The first transgender man to give birth and seek to be listed as the child’s father on their birth certificate has lost a high court case to protect his privacy.
Freddy McConnell, 32, from Deal transitioned from female to male and obtained a gender recognition certificate before giving birth in 2018.
Despite this, he was told by a registrar that he could only be registered as the child’s mother on the official document.
He's since been fighting a judicial review in the family division of the high court to amend that decision and argued that he shouldn't be named in the media for fear he and his child could be victimised and bullied.
However, media organisations joined hands to request that order was lifted, arguing that Mr McConnell had been cooperating with a documentary about his experiences.
Seahorse, which has already been shown at film festivals and is expected in cinemas from August 30 this year, documents Mr McConnell's conception journey, pregnancy and birth of his child.
It uses his real name, although there is no reference to his claim to be registered as the child’s father.
It was also recognised that Mr McConnell had been interviewed by the Guardian, where he also works as a multimedia journalist, with the article published in April this year.
Judge Sir Andrew McFarlane therefore ruled on Tuesday to lift the reporting restriction, stating there is a “genuine public interest in the question of law and human rights which lies at the centre of this case."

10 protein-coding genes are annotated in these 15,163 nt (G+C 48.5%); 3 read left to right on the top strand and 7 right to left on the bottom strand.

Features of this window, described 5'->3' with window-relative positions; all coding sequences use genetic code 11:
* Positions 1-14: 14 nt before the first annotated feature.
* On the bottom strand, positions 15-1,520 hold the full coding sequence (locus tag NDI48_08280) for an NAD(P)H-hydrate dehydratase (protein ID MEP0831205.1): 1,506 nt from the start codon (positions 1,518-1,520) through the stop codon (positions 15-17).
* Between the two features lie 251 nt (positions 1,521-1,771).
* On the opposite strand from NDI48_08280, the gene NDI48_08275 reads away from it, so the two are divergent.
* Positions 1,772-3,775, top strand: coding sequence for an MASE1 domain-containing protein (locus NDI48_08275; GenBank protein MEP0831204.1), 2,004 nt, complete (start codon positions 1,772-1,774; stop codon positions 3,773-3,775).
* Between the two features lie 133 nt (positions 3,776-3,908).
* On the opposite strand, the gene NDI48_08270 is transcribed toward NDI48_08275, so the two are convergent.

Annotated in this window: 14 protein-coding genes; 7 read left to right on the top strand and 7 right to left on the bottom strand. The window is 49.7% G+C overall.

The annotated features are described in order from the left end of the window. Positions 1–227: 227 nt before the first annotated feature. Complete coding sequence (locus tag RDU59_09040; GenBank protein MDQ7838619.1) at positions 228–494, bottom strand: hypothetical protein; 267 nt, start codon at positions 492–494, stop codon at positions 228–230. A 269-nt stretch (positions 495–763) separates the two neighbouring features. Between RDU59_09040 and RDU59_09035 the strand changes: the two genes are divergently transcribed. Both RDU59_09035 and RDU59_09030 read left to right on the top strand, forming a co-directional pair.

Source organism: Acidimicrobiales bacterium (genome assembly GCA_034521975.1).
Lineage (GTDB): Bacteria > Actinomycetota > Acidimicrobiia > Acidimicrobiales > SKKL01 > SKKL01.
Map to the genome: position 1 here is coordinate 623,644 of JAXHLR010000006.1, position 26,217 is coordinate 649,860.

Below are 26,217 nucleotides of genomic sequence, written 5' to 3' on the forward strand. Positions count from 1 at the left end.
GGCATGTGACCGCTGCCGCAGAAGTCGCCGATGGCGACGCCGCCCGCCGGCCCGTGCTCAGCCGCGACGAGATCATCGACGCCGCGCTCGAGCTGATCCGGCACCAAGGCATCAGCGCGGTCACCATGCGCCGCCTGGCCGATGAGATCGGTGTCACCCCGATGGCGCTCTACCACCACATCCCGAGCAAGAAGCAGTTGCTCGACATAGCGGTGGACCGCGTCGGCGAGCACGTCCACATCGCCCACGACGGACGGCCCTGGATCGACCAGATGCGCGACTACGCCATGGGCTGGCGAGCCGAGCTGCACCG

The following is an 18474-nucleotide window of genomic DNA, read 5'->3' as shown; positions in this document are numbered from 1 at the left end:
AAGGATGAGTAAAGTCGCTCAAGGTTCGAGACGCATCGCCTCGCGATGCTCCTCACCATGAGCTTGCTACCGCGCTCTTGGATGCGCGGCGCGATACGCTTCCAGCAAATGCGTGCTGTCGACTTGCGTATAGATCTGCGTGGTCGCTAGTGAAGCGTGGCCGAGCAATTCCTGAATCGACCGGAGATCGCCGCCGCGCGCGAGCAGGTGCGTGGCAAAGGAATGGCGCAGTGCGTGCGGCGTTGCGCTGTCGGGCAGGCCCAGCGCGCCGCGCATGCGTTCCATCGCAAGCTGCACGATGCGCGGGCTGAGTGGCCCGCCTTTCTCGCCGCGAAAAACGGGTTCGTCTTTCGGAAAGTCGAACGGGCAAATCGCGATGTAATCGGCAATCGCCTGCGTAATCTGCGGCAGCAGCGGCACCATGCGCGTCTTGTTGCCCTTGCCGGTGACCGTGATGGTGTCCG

Mr McConnell had been living as a male for several years, including taking testosterone from the age of 25, before he sought to become pregnant.
Doing so required him to stop taking testosterone.
Since the judgment was published Mr McConnell has said in a statement to national media: “Protecting my child has always been and will always be my number one concern.
"This was the purpose of the anonymity order.
“Now that my anonymity has been lifted, I embrace the opportunity to draw focus onto the need for equality in this area of the law.
"All children should be able to have their legal parents correctly and accurately recorded on their birth certificates.”
A judgment on whether Mr McConnell will be allowed to be called his child’s father is expected later this week.
If granted, it is understood the child - who remains anonymous - will be the first person born in England and Wales to legally not have a mother.